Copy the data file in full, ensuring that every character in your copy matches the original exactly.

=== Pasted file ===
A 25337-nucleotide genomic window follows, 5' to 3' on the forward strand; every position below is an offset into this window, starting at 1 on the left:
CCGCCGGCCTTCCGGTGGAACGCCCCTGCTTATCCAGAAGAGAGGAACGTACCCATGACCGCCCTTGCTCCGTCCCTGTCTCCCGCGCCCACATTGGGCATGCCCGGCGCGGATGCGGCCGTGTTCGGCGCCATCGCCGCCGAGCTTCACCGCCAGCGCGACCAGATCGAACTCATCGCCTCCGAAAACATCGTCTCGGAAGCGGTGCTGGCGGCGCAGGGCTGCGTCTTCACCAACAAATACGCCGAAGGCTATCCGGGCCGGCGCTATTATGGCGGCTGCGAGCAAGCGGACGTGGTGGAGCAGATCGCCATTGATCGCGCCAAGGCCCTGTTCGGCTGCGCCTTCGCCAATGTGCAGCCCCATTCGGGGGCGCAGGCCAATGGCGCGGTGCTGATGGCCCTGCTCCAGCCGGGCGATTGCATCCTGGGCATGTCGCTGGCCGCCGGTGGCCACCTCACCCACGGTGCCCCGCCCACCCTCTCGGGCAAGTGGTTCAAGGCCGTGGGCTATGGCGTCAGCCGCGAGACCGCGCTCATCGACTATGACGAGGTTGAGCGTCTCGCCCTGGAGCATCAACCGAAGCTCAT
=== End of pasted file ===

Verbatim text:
A 25337-nucleotide genomic window follows, 5' to 3' on the forward strand; every position below is an offset into this window, starting at 1 on the left:
CCGCCGGCCTTCCGGTGGAACGCCCCTGCTTATCCAGAAGAGAGGAACGTACCCATGACCGCCCTTGCTCCGTCCCTGTCTCCCGCGCCCACATTGGGCATGCCCGGCGCGGATGCGGCCGTGTTCGGCGCCATCGCCGCCGAGCTTCACCGCCAGCGCGACCAGATCGAACTCATCGCCTCCGAAAACATCGTCTCGGAAGCGGTGCTGGCGGCGCAGGGCTGCGTCTTCACCAACAAATACGCCGAAGGCTATCCGGGCCGGCGCTATTATGGCGGCTGCGAGCAAGCGGACGTGGTGGAGCAGATCGCCATTGATCGCGCCAAGGCCCTGTTCGGCTGCGCCTTCGCCAATGTGCAGCCCCATTCGGGGGCGCAGGCCAATGGCGCGGTGCTGATGGCCCTGCTCCAGCCGGGCGATTGCATCCTGGGCATGTCGCTGGCCGCCGGTGGCCACCTCACCCACGGTGCCCCGCCCACCCTCTCGGGCAAGTGGTTCAAGGCCGTGGGCTATGGCGTCAGCCGCGAGACCGCGCTCATCGACTATGACGAGGTTGAGCGTCTCGCCCTGGAGCATCAACCGAAGCTCAT